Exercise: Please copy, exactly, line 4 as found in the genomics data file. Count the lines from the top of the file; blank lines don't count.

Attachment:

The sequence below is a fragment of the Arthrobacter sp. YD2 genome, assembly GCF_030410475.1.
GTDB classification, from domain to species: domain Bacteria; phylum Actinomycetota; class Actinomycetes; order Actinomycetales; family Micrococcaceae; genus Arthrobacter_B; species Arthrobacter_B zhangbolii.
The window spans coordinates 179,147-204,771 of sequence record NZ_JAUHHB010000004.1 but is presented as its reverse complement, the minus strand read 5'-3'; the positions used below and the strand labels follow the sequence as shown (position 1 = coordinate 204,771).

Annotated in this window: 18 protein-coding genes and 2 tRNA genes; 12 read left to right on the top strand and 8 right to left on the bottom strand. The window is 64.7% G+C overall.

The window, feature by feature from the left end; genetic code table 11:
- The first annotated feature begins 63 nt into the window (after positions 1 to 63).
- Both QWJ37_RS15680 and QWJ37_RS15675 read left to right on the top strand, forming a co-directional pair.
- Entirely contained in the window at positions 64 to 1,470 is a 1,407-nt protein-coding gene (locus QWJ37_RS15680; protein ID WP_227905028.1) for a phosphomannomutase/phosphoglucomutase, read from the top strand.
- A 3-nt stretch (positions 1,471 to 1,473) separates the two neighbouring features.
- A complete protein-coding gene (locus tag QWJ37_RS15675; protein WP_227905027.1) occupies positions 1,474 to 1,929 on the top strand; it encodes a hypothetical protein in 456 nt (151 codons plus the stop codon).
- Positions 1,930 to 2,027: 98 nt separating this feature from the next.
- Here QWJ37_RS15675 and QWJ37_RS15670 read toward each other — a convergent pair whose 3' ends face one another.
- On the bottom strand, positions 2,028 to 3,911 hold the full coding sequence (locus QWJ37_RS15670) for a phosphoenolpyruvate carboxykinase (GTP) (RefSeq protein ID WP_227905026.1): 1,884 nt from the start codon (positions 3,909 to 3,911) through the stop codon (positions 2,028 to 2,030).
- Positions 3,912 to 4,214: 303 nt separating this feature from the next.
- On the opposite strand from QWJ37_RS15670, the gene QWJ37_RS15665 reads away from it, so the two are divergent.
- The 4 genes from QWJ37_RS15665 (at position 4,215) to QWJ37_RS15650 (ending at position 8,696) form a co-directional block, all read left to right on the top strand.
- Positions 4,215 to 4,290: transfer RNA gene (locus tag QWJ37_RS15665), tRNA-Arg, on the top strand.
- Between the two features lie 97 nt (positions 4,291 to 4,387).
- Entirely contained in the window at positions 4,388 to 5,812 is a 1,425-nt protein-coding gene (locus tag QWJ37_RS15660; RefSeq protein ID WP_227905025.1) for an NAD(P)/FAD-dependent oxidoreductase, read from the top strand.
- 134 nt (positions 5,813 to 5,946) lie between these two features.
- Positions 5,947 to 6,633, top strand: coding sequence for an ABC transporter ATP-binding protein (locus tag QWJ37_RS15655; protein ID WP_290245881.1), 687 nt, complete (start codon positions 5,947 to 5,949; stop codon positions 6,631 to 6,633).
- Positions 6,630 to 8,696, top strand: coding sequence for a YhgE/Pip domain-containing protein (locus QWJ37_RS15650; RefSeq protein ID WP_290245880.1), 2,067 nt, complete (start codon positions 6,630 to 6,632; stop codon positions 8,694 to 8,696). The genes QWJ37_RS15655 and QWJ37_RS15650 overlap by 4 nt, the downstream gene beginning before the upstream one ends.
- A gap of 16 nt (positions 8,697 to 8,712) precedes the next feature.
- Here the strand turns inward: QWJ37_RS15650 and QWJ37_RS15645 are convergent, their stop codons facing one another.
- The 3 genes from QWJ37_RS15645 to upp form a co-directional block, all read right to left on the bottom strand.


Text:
Annotated in this window: 18 protein-coding genes and 2 tRNA genes; 12 read left to right on the top strand and 8 right to left on the bottom strand. The window is 64.7% G+C overall.